Oklahoma casinos are popular destination for Texans

Posted Friday, Apr. 12, 2013  comments  Print Reprints

Have more to add? News tip? Tell us

Every month, Carolee Neuman hops aboard a chartered bus with friends for a daylong trip to an Oklahoma casino.

On Thursday, the Mansfield resident was still raving about her trip two weeks ago to the WinStar World Casino in Thackerville, Okla.

"We go up and they give us a free breakfast with barbecue, eggs, bacon, cinnamon rolls -- you name it," Neuman said. "Then they give us free $10 gaming cards. I'm not a big-time gambler. I just play the slots, so that goes a long way."

She isn't alone.

Dozens of buses make regularly scheduled trips from North Texas and beyond each week, often carrying senior citizens and retirees.

An untold number of independent charters also make the trek across the Red River.

The latter was the case with the Cardinal Coach Line bus that crashed Thursday morning in Irving on its way to the Choctaw Casino Resort in Durant, Okla.

The bus trip -- tickets were $10 each -- was organized by a woman who went by "Casino Sue," according to a flier found at the crash site.

Sue Taylor of Hurst was one of two people killed, according to the Dallas County medical examiner's office. The other was Paula Hahn, 69, of Fort Worth.

Casino representatives said Thursday that the bus wasn't an official Choctaw charter.

"Our deepest condolences go out to the victims of the crash and their families during this difficult time," said Janie Dillard, executive director of gaming at Choctaw Casinos.

Choctaw's Durant casino, north of Denison, regularly serves six cities with buses. WinStar, north of Gainesville, provides service to 62 Texas cities, including 12 in Tarrant County, according to the WinStar website.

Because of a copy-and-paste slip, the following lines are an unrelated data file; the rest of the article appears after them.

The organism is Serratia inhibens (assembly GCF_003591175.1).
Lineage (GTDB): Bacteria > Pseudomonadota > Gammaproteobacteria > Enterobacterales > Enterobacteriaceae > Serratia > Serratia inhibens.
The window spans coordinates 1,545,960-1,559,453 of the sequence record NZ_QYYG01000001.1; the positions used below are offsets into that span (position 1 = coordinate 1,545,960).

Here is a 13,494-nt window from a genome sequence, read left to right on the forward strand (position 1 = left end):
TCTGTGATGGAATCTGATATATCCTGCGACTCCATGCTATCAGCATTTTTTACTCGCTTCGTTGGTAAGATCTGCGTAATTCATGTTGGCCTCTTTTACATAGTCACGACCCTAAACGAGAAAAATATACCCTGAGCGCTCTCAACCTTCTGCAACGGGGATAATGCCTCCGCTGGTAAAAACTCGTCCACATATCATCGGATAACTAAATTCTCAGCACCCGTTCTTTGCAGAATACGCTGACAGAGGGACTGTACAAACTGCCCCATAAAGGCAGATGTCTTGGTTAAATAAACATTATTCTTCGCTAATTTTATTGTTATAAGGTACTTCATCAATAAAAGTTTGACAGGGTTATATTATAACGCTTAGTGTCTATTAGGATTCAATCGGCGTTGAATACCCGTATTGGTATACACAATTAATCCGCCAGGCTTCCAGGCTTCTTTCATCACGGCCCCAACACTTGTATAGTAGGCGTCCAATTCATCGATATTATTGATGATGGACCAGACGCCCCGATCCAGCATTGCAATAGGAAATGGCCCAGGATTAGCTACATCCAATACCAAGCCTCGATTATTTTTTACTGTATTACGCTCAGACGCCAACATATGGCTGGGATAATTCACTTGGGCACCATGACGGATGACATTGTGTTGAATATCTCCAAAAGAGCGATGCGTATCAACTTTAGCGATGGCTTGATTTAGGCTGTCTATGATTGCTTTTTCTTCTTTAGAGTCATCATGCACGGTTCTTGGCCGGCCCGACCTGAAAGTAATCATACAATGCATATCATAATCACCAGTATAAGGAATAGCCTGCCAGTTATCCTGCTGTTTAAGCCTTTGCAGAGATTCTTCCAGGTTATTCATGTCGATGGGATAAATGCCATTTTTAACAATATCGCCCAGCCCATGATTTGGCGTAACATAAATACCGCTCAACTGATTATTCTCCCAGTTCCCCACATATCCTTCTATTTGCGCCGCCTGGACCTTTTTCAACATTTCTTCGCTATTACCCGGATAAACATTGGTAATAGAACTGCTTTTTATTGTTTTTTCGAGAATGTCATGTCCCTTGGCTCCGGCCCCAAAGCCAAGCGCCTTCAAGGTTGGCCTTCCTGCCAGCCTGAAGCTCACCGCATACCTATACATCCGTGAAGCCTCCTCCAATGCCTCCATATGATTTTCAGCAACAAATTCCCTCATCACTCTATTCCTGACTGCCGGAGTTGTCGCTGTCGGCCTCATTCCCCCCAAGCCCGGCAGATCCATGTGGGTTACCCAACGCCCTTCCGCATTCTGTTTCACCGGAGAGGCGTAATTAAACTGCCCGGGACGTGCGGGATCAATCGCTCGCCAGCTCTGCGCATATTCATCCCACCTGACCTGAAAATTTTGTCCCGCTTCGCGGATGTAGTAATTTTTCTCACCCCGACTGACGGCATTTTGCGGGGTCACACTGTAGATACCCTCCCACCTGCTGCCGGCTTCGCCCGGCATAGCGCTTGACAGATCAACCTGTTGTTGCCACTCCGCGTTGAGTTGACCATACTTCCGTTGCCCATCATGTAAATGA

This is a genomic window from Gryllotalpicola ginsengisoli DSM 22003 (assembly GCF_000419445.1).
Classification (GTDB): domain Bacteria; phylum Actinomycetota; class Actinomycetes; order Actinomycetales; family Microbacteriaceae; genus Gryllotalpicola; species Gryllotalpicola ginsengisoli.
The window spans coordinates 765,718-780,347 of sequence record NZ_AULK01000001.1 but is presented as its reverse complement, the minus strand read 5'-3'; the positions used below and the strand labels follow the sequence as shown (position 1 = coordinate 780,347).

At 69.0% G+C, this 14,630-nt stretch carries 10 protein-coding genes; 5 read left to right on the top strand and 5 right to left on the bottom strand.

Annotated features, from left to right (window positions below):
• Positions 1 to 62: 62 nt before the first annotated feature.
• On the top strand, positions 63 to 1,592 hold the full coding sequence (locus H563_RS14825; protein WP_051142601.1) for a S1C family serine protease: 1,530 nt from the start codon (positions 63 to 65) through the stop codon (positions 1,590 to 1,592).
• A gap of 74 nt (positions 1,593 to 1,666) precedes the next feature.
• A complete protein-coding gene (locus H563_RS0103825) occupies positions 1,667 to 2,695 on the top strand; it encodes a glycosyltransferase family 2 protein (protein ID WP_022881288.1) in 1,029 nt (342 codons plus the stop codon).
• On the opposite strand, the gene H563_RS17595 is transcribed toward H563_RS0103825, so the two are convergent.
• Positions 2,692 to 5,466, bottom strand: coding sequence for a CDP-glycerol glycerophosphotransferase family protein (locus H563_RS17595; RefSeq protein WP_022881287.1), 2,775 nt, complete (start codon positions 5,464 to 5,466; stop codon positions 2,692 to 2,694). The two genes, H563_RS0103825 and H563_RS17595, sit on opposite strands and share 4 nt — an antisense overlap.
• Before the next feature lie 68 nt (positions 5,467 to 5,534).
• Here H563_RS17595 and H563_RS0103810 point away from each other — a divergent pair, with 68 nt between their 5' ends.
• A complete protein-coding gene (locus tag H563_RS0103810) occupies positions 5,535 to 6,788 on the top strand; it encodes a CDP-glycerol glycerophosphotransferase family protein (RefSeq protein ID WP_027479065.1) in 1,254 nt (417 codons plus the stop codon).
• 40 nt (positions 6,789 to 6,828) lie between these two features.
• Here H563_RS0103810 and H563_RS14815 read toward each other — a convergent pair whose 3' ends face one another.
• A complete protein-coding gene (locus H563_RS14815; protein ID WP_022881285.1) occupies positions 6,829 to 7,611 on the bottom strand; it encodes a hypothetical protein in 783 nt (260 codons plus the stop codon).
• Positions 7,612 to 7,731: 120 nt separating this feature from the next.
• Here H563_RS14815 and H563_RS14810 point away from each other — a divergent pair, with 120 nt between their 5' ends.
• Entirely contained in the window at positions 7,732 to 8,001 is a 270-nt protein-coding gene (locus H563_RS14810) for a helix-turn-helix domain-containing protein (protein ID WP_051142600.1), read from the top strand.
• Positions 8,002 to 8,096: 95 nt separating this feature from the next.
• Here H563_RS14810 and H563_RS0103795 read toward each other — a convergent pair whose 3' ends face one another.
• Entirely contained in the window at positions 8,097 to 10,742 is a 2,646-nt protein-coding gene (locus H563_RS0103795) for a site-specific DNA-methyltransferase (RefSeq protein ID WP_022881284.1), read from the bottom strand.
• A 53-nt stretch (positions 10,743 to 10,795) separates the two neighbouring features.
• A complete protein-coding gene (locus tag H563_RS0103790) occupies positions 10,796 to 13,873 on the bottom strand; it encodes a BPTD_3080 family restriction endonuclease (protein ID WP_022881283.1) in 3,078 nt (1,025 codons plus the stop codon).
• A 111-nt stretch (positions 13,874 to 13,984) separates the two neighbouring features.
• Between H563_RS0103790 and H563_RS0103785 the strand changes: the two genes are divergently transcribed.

A Choctaw spokeswoman said the number of independently chartered buses that make the trip to Durant varies from week to week.

The Oklahoma casinos rely heavily on Texans for their income, according to a study by TXP, an Austin-based economic policy firm.

The study, cited by proponents of legalizing casinos in Texas, found that Texans accounted for 43 percent of "total estimated gaming activity" -- more than $1.6 billion -- in Oklahoma in 2012.

There was no independent information on how many of those Texans rode buses there.

Bill Hanna, 817-390-7698

Twitter: @fwhanna

Looking for comments?

We welcome your comments on this story, but please be civil. Do not use profanity, hate speech, threats, personal abuse or any device to draw undue attention. Our policy requires those wishing to post here to use their real identity.

Our commenting policy | Facebook commenting FAQ | Why Facebook?